getting happy

I don't feel like writing today.

It could be because I didn't feel like reading today. I didn't read for class. I didn't read the Arendt book that I've stuck myself with. I didn't read the blogs I read everyday. I didn't read the newspaper. I didn't look at my webcomics. On days that I don't read, I don't really feel like working at all on anything.

But they say that you have to write, especially on days that you don't feel like writing. They say that these days are the real test. That talent comes easy, but it is work that makes it consistent. Or like F. Scott Fitzgerald put it in a letter to his friend Frances, "You have talent — which is the equivalent of a soldier having the right physical qualifications for entering West Point."

This is also the real reason for my taking Blogathon seriously. One of my resolutions for this year was to write everyday. To write consistently, a thousand words a day at least. It may not be something important. It could just be a long email to someone, or a journal entry, or a rant like this one about not wanting to write. 

I haven't managed everyday, yet. But I can already feel it make a difference. I think more about length and structure even with non-academicky things. In my formatting OCD-ness, I now have an additional paragraph length element. (I get finicky when the size of my paragraphs is uneven. Just like how I get finicky when my paragraphs aren't justified or there is an extra space in a sentence.)  

Maria Popova (again, yes, I love this blog!) also once did a post on the daily routines of writers. It was most fascinating, because pretty much all of them had a similar discipline to their writing. Most of them seem to have one thing in common: They use their daily routines as a way to "moor" themselves.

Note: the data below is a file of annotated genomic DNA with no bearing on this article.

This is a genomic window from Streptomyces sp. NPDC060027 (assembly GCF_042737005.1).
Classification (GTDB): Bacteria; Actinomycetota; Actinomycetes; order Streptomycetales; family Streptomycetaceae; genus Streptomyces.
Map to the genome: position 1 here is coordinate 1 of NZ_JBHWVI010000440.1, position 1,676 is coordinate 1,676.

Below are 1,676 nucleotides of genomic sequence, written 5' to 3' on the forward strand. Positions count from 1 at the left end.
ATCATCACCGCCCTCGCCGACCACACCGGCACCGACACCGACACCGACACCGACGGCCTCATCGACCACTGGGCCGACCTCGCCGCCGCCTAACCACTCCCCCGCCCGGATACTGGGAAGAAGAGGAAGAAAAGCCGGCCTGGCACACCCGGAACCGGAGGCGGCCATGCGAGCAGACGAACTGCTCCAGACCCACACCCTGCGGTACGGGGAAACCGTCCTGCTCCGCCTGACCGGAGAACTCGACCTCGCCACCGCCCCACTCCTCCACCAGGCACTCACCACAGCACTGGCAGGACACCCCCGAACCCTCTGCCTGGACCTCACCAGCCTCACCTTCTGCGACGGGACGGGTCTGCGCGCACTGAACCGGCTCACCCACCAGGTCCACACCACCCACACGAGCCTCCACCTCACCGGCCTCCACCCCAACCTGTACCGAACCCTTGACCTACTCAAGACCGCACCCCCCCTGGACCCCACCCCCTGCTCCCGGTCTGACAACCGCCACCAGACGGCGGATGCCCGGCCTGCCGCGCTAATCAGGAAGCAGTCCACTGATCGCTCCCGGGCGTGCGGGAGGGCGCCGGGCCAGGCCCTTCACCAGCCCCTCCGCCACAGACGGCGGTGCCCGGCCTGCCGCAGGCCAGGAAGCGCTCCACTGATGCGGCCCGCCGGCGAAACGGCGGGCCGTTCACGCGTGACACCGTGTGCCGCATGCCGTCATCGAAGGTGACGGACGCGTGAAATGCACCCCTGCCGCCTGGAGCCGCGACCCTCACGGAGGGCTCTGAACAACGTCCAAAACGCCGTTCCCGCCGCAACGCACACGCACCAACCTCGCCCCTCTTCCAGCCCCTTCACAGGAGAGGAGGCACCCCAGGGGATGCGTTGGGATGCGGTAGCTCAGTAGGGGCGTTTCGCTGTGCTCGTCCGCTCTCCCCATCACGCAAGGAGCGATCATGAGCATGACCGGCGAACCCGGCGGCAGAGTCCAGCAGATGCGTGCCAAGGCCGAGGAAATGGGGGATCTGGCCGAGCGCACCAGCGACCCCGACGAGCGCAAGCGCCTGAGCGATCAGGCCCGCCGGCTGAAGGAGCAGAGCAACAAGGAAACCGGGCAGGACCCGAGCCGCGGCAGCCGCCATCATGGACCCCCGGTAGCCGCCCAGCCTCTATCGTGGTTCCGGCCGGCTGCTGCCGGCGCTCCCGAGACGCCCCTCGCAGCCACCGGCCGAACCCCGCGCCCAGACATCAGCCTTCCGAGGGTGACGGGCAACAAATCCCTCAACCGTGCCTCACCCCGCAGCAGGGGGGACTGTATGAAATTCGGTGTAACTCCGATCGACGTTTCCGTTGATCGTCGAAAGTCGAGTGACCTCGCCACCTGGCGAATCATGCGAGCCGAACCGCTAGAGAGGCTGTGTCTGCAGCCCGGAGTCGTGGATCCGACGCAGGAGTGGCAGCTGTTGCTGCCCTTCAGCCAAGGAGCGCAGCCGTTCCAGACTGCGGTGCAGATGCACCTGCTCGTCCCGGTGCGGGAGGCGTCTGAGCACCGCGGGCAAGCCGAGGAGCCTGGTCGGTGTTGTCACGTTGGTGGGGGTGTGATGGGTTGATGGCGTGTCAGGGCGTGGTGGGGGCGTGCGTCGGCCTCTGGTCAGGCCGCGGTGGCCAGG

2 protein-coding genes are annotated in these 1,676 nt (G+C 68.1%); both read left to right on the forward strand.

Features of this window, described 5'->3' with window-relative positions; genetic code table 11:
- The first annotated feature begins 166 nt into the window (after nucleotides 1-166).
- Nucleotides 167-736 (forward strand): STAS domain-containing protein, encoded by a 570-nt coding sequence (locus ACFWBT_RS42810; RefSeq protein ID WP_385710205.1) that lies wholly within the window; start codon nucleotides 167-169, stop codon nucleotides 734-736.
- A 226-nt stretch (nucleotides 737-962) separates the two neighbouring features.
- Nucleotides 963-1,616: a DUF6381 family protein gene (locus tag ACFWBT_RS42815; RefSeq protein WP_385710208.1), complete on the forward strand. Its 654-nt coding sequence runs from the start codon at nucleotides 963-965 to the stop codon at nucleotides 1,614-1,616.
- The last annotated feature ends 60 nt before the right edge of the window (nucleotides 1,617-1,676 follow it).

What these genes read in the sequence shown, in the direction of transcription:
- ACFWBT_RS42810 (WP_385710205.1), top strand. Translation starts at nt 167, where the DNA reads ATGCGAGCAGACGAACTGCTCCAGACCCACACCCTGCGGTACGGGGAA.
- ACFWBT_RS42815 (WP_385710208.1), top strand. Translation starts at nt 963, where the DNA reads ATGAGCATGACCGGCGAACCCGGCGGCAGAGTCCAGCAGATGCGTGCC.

Murakami, famously, writes early in the morning and then runs a lot and swims a lot. I did this when I was writing my dissertation: I swam, a mile everyday. I needed it, more than anything, to not be stressed. But eventually, it also became where I structured what I was thinking and the section I was writing that day. 

I don't feel like reading today, but reading is what keeps me grounded. It gives me a sense of purpose, a sense that I have done something with my day. So even if I haven't been able to write everyday yet, I think what bothers me about today is not that I haven't written, it is that I haven't read. 

But writing helps me think. Often, I write simply to organize what I am thinking - to give it some sense of form. (I don't know if this happens to everyone - I always end up with a very different argument, structure and sometimes even content from what I begin with. And the longer a paper is, the variance is that much larger.) 

Stephen King says: "Writing isn’t about making money, getting famous, getting dates, getting laid, or making friends. In the end, it’s about enriching the lives of those who will read your work, and enriching your own life, as well. It’s about getting up, getting well, and getting over. Getting happy, okay? Getting happy."

So here I am. Getting happy. 

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